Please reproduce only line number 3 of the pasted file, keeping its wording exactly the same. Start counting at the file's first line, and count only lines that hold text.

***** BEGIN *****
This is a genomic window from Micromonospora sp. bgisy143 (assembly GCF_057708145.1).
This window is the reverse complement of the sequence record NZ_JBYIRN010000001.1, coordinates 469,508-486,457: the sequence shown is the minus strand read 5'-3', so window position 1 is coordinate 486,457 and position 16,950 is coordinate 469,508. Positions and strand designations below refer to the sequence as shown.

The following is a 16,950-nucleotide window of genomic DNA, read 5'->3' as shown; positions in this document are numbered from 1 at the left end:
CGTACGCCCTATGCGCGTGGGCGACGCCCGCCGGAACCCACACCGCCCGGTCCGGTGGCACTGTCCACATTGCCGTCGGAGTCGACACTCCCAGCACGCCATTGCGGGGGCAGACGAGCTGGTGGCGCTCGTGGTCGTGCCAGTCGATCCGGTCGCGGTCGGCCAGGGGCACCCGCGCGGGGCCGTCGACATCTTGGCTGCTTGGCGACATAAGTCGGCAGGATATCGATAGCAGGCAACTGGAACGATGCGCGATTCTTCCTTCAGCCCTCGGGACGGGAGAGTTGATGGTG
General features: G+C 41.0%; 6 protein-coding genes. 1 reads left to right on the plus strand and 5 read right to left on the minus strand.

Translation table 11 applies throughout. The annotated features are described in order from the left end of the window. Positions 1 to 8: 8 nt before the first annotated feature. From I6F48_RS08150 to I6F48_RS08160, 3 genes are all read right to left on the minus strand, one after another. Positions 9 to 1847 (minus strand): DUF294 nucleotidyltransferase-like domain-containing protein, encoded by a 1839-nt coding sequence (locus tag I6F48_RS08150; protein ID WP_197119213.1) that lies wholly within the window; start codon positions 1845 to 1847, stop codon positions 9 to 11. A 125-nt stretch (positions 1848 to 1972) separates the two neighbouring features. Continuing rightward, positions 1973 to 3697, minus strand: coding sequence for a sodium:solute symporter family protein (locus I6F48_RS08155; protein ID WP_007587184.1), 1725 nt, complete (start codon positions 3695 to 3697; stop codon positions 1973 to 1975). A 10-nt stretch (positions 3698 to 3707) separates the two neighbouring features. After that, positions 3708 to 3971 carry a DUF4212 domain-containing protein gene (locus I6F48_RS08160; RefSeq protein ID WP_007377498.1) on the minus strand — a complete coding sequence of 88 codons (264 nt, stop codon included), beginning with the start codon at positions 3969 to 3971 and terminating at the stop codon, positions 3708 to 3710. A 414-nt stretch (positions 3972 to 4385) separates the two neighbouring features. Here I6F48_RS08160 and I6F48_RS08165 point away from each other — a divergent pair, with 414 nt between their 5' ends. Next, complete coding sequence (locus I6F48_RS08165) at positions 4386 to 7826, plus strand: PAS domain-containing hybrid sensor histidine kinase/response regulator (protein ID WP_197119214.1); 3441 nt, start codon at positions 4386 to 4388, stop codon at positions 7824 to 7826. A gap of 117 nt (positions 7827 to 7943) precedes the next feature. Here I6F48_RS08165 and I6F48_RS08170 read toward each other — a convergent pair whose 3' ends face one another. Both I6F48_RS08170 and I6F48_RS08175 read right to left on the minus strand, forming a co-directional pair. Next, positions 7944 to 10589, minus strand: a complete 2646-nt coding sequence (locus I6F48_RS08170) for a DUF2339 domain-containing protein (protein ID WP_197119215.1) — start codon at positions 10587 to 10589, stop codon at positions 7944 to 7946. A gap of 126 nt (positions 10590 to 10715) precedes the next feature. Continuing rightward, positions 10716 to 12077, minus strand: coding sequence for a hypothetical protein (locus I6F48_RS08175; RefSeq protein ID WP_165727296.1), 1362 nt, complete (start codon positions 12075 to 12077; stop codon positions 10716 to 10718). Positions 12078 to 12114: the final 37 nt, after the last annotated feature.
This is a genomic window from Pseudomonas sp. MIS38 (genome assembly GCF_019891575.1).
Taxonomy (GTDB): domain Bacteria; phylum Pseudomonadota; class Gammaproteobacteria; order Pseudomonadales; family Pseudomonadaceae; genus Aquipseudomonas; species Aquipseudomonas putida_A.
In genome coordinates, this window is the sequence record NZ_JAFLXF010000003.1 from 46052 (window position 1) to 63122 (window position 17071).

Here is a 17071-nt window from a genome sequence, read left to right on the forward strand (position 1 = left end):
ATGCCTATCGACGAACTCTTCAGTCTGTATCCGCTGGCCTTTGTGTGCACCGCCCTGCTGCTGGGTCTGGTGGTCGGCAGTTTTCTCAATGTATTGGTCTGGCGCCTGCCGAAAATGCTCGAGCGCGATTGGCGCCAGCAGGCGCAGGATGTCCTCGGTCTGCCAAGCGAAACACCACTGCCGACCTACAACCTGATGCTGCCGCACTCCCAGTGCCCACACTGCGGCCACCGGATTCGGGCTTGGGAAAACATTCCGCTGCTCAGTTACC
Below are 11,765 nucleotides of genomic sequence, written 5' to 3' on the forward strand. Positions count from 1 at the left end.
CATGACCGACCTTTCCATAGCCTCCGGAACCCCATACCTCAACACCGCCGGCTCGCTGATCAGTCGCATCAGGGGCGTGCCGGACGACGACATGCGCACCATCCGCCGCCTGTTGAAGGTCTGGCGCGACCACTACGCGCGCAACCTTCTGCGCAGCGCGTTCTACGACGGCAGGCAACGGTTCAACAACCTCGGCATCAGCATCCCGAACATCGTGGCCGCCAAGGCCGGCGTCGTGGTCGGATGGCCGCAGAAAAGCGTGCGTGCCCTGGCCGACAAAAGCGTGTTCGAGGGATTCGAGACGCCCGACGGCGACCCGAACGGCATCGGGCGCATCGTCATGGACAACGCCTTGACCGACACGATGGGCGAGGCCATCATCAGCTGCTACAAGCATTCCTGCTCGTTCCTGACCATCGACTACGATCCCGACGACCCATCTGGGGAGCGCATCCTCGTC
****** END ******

The following is a 16,950-nucleotide window of genomic DNA, read 5'->3' as shown; positions in this document are numbered from 1 at the left end: